Ben Thompson, who was named the LexisNexis Young Private Practice Lawyer of the Year at the NZ Law Awards, has just released a book.
Keynote speakers at the launch, which was held at Wellesley Boutique Hotel in Wellington, included Sir Geoffrey Palmer, who described the comprehensive guide to ACC policy and practice as “very useful and accessible”.
Palmer says the book, entitled Accident Compensation Act: Key Sections and Commentary
and published by LexisNexis,
is written in a way that is concise, clear and helpful.
“You get cause and fact and you get proximate cause and the difficult question of mental injury is dealt with,” he said. “The book talks about claimant’s rights and claims, entitlements, rehabilitation and the numerous complications that arise there, dispute resolution, treatment and weekly compensation.”
a senior associate at specialist ACC firm Hazel Armstrong Law, says he set out to help non-experts deal with ACC law in practice.
The book is not only for lawyers or claimants, but also frontline treatment providers, he says.
“We know that if you have a GP that understands basic ACC law principles, you’re better off than someone that doesn’t. [It’s for] Nurses, doctors, surgeons, people who want to learn about the context in which their advice will be dealt with and what consequence their advice will have in terms of the law.”
And in a continuation of his fruitful path, now that the book is published Thompson is preparing to open a second Hazel Armstrong Law office in Tauranga in April next year.
He thinks he’s been so successful thus far because of the small size of his firm, which has exposed him to all aspects of litigation very quickly. It also helps that he works closely with his dedicated and impassioned mentor, Hazel Armstrong.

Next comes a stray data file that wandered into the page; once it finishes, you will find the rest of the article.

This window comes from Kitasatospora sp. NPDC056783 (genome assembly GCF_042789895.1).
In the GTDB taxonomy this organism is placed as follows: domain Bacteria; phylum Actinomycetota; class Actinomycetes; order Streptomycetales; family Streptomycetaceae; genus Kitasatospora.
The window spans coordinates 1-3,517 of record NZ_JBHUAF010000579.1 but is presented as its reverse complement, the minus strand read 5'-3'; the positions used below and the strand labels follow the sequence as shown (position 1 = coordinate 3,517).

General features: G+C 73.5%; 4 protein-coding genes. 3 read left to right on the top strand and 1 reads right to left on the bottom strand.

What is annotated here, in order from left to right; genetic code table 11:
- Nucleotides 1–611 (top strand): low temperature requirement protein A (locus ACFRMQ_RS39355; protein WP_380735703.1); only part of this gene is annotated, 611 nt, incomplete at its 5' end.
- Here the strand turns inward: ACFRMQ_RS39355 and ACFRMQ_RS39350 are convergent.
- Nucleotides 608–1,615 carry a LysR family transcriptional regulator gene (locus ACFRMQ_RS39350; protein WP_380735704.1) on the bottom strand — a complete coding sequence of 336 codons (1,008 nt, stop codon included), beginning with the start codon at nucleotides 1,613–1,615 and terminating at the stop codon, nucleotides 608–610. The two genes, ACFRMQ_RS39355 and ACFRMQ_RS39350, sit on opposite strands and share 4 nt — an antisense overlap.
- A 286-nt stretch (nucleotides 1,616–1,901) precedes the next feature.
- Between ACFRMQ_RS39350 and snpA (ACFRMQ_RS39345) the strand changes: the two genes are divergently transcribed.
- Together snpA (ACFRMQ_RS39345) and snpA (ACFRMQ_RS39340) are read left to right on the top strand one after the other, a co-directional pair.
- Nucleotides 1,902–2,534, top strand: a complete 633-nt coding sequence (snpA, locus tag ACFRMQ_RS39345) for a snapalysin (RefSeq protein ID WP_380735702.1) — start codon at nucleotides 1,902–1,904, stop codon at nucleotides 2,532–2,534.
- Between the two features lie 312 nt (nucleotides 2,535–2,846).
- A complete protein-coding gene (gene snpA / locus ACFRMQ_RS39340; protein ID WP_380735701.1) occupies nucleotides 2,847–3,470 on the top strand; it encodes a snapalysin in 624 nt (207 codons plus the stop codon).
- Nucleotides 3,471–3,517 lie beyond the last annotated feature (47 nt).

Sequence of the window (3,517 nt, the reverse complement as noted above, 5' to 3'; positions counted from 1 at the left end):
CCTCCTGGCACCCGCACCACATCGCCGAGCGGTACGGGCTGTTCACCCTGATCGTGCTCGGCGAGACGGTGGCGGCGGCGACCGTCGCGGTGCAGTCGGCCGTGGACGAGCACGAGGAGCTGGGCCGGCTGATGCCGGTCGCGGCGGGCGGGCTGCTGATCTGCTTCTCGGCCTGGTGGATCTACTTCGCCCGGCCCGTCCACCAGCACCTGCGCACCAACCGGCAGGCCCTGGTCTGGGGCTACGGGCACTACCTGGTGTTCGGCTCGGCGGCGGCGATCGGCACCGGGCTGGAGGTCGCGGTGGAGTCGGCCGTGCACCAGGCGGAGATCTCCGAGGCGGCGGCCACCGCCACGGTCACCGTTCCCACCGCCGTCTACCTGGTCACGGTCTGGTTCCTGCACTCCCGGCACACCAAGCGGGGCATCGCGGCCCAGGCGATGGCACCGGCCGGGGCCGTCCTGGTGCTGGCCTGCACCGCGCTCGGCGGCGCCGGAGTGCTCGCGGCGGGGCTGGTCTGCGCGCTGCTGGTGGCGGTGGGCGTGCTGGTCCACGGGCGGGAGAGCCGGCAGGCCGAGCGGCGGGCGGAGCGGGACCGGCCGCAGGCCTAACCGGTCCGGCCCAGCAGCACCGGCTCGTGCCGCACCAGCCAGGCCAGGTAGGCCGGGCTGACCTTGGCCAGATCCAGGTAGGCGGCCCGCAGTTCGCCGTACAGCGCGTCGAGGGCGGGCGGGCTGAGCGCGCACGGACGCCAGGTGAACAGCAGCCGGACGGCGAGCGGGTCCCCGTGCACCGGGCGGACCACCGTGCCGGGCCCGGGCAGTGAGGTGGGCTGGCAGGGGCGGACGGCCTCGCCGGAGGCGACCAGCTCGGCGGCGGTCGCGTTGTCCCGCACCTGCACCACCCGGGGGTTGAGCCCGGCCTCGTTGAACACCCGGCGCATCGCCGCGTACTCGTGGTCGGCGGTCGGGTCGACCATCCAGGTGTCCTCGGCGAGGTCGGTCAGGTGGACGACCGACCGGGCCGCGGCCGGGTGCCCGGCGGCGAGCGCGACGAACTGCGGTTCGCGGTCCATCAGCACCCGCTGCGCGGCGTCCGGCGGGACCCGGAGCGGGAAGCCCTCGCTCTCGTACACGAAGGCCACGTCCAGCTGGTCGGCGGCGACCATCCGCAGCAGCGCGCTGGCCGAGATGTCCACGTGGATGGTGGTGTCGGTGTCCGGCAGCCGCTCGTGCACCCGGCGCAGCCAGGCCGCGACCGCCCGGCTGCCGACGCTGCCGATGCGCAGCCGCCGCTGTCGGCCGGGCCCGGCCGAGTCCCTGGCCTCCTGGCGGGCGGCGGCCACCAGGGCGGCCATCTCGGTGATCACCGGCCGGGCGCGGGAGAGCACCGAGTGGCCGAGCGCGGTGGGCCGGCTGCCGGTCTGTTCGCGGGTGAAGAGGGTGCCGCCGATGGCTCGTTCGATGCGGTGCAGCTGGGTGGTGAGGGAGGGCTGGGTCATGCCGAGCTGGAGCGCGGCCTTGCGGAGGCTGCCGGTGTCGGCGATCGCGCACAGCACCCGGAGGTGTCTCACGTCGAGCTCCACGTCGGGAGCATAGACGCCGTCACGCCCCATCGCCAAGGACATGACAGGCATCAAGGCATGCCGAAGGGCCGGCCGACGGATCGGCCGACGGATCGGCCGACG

ACC law is a fascinating specialty to practice in and is a vital part of our society, he says.
“Whilst the ACC scheme is easy to take for granted, it touches every New Zealander and is unique in the world. ACC litigators are required to deal with complex medico-legal issues, in matters which make a tangible difference in the lives of individuals.”
Sir Geoffrey Palmer also gave a nod to the significance of the ACC scheme during his speech at the book launch.
It was a concept founded upon a social vision - a vision that has yet to be realised, he said, referring to the 1967 Woodhouse Report that recommended a “no-fault” accident compensation scheme.
“The visionary was Sir Owen Woodhouse, who authored every word of the 1967 report. He brought a legal revolution, he died earlier this year at the age of 97, but he will be forever remembered for that vision and this scheme and the way in which he materially assisted in the lives of people,” Palmer said.
“We should, I think, on the occasion of the launching of this excellent book, salute his memory and remember what we have still to do.”